From this universal pandemic we learned that the interdependent globalized world of 2020 is connected but not synchronized – or as earlier in crisis, prof. Anis H. Bajrektarevic well-noted ‘world on autopilot’[2]. All scientific, technological and digital knowledge accumulated over centuries remains inept to protect our civilization from an invisible virus that, ironically, can be eliminated with just soap and water. Obviously, the magnitude and the economic, social and cultural impact of this pandemic took humanity by surprise.

Society was already undergoing a deep process of transformation on all fronts. Debates were focused on the fragility of democracy, climate change and sustainability, inequality and inclusion, gender and race, social media and fake news, virtual payments and crypto currencies, artificial intelligence and blockchain. Science, knowledge and technology were advancing at a fast rate in all fieldsincluding genetics, neuroscience and biotechnology. Nevertheless, health-care was not a top priority for public investments or national budgets. Yet, with the eruption of the pandemic, priorities had to be immediately revisited.  A human-centred and inclusive approach became imperative in every corner of the planet. Incontestably, the 2020s is bringing irreversible disruptions.

Lockdown measures and social isolation deprived individuals of free movements, restricting social gatherings and citizen’s mobility. The home-office dismantled solid organizational structures of daily work conviviality. Closure of schools prevented children from accessing formal in-person education, creating a childcare crisis for working parents.  Crowded metropolis became empty urban centres, no shopping, no restaurants and no city life. Cultural festivities and spaces such as theatres, cinemas, and museums had their activities suspended leaving artists, cultural and creative professionals as well as street-vendors out of jobs. Parks and sportive centres became inactive and international tourism ceased.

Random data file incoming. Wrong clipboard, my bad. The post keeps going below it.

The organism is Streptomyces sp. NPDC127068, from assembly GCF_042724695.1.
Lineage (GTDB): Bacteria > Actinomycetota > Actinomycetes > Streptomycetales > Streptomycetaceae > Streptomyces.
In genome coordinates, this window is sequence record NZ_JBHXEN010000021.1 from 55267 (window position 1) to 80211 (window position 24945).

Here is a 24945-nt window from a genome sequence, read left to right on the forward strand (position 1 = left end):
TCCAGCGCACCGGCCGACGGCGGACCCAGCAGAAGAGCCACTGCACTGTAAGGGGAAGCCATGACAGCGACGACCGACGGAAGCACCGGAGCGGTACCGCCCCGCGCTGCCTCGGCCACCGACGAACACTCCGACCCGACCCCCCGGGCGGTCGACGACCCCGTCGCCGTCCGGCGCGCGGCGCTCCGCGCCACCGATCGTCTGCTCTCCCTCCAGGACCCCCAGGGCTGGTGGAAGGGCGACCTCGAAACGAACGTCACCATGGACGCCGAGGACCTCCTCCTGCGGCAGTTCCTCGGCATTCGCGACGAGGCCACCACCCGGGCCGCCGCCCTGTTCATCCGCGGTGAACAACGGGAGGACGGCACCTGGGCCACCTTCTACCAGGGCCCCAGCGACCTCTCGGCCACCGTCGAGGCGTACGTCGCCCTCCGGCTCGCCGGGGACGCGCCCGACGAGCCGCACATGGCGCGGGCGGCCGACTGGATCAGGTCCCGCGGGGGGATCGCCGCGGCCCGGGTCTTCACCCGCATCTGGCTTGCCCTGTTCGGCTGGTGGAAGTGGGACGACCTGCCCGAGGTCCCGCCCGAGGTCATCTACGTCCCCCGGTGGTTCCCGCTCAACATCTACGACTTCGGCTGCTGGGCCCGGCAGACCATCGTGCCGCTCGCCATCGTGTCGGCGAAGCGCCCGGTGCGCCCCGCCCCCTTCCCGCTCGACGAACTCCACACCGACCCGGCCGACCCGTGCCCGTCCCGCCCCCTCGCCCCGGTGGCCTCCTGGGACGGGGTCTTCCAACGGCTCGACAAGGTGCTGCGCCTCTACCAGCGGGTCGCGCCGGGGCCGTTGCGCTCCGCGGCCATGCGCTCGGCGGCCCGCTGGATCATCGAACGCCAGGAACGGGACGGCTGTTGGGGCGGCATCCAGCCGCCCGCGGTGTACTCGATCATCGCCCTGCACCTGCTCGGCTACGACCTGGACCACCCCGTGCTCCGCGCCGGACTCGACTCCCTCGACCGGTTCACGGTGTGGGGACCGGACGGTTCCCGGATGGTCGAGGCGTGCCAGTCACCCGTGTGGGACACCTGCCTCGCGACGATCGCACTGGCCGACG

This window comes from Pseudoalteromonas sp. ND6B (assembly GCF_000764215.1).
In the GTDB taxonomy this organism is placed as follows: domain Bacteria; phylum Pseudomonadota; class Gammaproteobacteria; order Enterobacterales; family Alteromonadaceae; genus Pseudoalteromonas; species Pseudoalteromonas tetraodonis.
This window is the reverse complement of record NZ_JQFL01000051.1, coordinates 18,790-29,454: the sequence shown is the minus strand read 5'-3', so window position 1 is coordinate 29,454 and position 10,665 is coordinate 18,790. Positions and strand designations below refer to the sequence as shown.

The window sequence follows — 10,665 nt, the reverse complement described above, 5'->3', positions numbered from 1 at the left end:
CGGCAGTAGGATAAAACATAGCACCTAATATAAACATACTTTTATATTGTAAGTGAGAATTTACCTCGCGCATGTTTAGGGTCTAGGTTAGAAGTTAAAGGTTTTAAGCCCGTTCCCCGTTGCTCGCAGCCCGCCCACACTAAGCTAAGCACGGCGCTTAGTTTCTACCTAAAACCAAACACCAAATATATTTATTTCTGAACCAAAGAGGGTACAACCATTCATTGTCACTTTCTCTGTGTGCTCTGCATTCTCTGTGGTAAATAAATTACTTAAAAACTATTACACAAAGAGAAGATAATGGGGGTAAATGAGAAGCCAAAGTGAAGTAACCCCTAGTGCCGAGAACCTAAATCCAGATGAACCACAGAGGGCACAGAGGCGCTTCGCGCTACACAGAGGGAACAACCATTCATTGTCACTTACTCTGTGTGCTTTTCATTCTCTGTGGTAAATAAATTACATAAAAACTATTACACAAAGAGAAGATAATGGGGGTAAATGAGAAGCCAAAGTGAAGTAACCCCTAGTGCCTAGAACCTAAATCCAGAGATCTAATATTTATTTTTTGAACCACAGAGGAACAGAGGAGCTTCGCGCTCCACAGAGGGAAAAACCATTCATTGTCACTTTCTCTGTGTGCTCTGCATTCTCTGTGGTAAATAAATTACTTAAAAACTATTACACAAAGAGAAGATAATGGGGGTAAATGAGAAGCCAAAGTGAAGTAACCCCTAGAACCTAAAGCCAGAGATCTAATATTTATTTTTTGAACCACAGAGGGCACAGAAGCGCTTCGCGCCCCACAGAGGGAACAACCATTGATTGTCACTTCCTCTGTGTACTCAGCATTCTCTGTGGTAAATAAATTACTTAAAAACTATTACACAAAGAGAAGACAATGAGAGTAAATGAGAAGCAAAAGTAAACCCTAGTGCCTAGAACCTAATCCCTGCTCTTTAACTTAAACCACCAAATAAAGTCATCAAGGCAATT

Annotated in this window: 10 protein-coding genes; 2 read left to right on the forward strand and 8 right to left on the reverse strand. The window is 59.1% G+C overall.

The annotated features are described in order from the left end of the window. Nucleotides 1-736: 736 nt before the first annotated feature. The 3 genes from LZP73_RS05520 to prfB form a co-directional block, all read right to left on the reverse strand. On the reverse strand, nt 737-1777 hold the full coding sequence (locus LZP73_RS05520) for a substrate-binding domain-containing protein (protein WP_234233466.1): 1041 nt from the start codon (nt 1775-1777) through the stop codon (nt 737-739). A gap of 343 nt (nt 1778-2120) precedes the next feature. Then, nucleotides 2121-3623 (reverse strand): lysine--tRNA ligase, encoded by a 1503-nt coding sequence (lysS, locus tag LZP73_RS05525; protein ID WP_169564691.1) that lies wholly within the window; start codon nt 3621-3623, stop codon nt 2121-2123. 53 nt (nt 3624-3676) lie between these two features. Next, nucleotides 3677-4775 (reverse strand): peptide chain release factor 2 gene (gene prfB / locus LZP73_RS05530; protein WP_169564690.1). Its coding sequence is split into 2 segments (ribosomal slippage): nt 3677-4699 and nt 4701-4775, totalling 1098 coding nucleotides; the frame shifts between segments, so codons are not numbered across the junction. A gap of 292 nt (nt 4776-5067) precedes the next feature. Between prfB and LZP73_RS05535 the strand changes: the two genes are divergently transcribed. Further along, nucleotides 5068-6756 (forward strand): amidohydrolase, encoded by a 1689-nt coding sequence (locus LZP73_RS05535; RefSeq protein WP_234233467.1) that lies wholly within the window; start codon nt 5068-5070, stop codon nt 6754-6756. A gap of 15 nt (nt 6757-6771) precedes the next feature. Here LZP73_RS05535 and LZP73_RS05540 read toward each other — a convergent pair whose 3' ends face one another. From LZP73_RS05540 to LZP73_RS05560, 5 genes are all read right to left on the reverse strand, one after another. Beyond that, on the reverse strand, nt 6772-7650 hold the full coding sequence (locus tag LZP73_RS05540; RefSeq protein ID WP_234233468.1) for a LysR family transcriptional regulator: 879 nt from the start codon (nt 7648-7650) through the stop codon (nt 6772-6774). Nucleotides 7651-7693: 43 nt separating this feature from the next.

Conversely, family life became the heart of social order. Parents that were extremely busy with their jobshad to juggle between work and the education of their children. People became less egocentric and started showing more empathy with the needed ones. Solidarity has been manifested in donations and collective assistance by civil society. Companies engaged with social responsibility.  Artists, cultural and creative workers were defied to work even harder at home to find new niches in the virtual domain. The confined society had to rediscover its ethical values, principles and priorities.